Create many communication opportunities– Make sure there are many opportunities to USE the communication system for a variety of communication functions/reasons: requesting, commenting, protesting, chatting, conversation, and more.
- Use Aided Language Input (ALI) and other specific teaching strategies- Can not be said enough, Use AAC to model AAC language.
Provide specific feedback to AAC communication and respect good.
Ways To Do It: 5 Ideas
Single page communication board with core vocabulary on one side and fringe vocabulary on the other.- With this framework for your communication board, a consistent set of core vocabulary would always be on the left side and a set of fringe vocabulary would be on the right side. The core vocabulary would stay constant, but the fringe vocabulary would change based on the context. This would mean that the AAC user would have a predictable way of knowing where vocabulary was located. Check out the impact of a system like this at: A Few Good Words by Barbara Cannon & Grace Edmond.
Single page communication board with core words with attached flip page set of fringe vocabulary – Within this framework, core words are static on a communication board but there are a variety of tabbed pages that flip based on the fringe vocabulary needed. The core words are always available (able to be seen and accessed). The Pixon™ Project Kit is an example of this type of communication board arrangement (and much more).
Single page communication board with core words with attached side velcro or magnetic fringe vocabulary- Within this framework, the core vocabulary is in the center of a communication board and the fringe vocabulary attaches around the sides, bottom, and/or top, but the core center remains constant. The fringe vocabulary can be changed easily depending upon the context of communication.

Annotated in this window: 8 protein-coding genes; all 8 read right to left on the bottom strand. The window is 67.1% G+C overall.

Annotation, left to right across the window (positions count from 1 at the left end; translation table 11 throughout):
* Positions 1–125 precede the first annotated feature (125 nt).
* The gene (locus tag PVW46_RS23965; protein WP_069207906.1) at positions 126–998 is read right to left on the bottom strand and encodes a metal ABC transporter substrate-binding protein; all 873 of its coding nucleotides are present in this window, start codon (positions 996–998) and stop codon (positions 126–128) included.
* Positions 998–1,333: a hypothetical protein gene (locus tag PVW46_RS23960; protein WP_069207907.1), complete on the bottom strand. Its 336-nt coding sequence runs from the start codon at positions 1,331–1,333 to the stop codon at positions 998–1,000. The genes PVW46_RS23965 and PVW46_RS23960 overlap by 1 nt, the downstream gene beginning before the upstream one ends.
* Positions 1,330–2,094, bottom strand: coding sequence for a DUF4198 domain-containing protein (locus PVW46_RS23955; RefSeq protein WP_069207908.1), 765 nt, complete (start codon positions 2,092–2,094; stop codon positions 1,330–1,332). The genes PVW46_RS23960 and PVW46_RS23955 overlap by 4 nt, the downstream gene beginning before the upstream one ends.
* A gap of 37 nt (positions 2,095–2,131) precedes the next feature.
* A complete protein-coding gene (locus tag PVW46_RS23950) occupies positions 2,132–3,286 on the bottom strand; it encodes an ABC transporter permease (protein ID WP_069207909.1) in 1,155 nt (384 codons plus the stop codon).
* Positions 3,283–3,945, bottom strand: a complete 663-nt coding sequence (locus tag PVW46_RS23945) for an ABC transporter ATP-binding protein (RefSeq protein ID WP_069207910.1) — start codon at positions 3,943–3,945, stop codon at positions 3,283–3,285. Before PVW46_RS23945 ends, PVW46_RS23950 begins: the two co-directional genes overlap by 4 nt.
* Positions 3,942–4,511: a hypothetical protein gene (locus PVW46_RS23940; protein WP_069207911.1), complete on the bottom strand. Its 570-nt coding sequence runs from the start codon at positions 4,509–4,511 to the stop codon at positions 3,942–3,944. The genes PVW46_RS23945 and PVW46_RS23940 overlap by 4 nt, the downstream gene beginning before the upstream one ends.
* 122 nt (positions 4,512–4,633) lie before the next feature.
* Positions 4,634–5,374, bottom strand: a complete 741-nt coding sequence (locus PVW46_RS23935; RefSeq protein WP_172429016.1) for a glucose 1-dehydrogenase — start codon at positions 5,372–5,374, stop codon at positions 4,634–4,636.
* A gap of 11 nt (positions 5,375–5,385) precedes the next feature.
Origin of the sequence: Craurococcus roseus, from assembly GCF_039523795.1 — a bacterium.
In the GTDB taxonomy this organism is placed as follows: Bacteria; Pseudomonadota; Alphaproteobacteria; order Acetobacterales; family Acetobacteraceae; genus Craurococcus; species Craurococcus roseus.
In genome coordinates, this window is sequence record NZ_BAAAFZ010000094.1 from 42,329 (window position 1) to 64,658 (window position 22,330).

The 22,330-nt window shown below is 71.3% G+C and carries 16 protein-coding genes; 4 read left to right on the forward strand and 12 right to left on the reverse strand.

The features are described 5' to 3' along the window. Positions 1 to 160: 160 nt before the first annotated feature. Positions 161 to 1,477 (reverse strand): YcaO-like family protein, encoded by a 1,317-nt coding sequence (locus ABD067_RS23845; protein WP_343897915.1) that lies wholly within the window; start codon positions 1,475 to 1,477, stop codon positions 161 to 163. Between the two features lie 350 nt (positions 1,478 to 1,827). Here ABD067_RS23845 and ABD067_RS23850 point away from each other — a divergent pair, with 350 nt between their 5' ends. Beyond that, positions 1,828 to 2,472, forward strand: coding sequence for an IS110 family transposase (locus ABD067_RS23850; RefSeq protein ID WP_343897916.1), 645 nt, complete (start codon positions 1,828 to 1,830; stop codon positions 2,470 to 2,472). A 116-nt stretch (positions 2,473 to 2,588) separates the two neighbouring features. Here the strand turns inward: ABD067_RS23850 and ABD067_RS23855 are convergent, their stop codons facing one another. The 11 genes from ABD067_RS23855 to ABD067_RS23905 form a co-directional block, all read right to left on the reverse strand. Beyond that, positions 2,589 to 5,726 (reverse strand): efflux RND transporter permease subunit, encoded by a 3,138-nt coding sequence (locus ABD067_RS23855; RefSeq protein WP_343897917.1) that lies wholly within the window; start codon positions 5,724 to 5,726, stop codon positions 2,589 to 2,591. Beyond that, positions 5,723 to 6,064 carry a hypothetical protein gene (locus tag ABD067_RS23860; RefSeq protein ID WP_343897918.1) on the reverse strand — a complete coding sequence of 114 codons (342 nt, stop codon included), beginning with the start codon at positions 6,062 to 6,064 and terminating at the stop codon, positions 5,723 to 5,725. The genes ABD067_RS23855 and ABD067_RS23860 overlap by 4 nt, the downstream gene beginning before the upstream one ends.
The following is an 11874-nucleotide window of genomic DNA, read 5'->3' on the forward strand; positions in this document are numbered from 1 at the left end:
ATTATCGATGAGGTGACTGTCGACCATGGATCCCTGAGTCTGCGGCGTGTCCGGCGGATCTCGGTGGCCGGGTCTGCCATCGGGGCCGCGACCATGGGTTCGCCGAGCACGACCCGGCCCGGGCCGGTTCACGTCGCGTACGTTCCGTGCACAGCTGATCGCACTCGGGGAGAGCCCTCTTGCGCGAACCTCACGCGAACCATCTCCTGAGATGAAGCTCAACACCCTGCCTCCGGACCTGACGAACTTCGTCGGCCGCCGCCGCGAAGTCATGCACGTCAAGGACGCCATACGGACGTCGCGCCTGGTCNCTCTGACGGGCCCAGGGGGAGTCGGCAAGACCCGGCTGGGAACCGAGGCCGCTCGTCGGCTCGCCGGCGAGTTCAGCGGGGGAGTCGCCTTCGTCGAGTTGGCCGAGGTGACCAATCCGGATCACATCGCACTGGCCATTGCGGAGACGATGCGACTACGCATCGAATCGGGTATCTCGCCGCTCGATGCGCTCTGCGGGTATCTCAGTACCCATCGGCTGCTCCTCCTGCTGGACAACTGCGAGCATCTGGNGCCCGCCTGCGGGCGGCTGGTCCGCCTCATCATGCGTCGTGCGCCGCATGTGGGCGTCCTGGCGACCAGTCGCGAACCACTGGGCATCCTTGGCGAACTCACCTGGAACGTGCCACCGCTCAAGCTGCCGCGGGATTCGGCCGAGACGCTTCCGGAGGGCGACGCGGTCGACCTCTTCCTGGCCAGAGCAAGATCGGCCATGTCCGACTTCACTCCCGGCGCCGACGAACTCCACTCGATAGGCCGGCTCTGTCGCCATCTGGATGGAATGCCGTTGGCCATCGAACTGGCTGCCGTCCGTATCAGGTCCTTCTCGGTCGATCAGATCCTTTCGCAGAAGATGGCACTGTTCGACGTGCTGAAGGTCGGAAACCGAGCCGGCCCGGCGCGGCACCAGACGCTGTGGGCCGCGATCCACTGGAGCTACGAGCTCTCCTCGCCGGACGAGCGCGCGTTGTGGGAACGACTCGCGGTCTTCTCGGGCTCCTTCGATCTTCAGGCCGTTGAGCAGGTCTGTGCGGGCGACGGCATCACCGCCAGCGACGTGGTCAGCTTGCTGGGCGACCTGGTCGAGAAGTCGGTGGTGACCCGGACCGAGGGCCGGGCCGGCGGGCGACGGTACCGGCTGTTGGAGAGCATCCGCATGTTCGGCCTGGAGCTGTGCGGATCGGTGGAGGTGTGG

- Tri-fold communication books- A tri-fold communication book can have the core vocabulary in the center available at all times and fringe vocabulary ‘flips out’ or opens from the sides and bottom to reveal fringe vocabulary. In this example, the specific fringe vocabulary stays fairly constant but covers a range of needs. A sample of a tri-fold communication board was developed from the AT Team at Orange County Public Schools (Florida)
Individual communication boards with core words and group or activity area boards with fringe vocabulary- In this framework, each AAC user would have their own core word communication board that goes with them where ever they go. The environment or area would have a group communication board that has the fringe vocabulary relating to the environment or context. An example of this could be, science lab. The learner has a core communication board but once in the science lab, the fringe vocabulary to talk and learn specific ‘science’ is at the lab station on chemical reactions.
We would love to see any pictures of core and fringe communication boards that you have used.
Filed under: Strategy of the Month
This post was written by Robin Parker